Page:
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Two goods that are independent have a zero cross price elasticity of demand : as the price of good Y rises, the demand for good X stays constant

Independent goods are goods that have a zero cross elasticity of demand. Changes in the price of one good will have no effect on the demand for an independent good. Thus independent goods are neither complements nor substitutes.

For example, a person's demand for nails is usually independent of his or her demand for bread, since they are two unrelated types of goods. Note that this concept is subjective and depends on the consumer's personal utility function.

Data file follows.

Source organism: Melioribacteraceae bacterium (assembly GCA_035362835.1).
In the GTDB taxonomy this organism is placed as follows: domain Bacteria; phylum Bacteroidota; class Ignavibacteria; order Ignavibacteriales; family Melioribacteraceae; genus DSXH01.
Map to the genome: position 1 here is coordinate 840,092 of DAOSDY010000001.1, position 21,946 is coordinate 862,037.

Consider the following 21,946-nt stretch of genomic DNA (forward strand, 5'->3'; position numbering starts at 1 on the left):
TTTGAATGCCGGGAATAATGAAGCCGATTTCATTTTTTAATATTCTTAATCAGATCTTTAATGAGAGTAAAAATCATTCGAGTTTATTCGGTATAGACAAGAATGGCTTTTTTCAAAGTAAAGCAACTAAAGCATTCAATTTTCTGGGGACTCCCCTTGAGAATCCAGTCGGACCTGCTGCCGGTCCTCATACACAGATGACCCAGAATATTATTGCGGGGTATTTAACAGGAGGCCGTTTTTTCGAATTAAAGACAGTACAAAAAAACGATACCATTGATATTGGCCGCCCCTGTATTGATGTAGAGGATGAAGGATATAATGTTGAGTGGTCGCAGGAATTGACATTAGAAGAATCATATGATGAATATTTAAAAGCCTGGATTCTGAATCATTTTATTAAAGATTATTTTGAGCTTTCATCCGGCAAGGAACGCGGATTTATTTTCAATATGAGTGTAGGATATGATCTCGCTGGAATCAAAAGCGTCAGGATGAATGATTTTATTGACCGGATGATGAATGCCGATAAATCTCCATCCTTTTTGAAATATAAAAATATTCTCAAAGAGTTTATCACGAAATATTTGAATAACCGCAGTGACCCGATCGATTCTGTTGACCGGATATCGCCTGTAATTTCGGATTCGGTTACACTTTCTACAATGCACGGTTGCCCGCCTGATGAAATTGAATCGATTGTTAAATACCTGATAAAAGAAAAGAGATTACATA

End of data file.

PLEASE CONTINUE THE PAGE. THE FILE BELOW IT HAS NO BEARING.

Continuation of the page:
A Cobb-Douglas utility function implies that goods are independent. For goods in quantities X1 and X2, prices p1 and p2, income m, and utility function parameter a, the utility function

when optimized subject to the budget constraint that expenditure on the two goods cannot exceed income, gives rise to this demand function for good 1:[1] which does not depend on p2.

See also


  1. ^ R Varian, Hal (2006). Intermediate Microeconomics : A modern approach 7th Edition. W.W. Norton & Co. p. 754. ISBN 0-393-92702-4.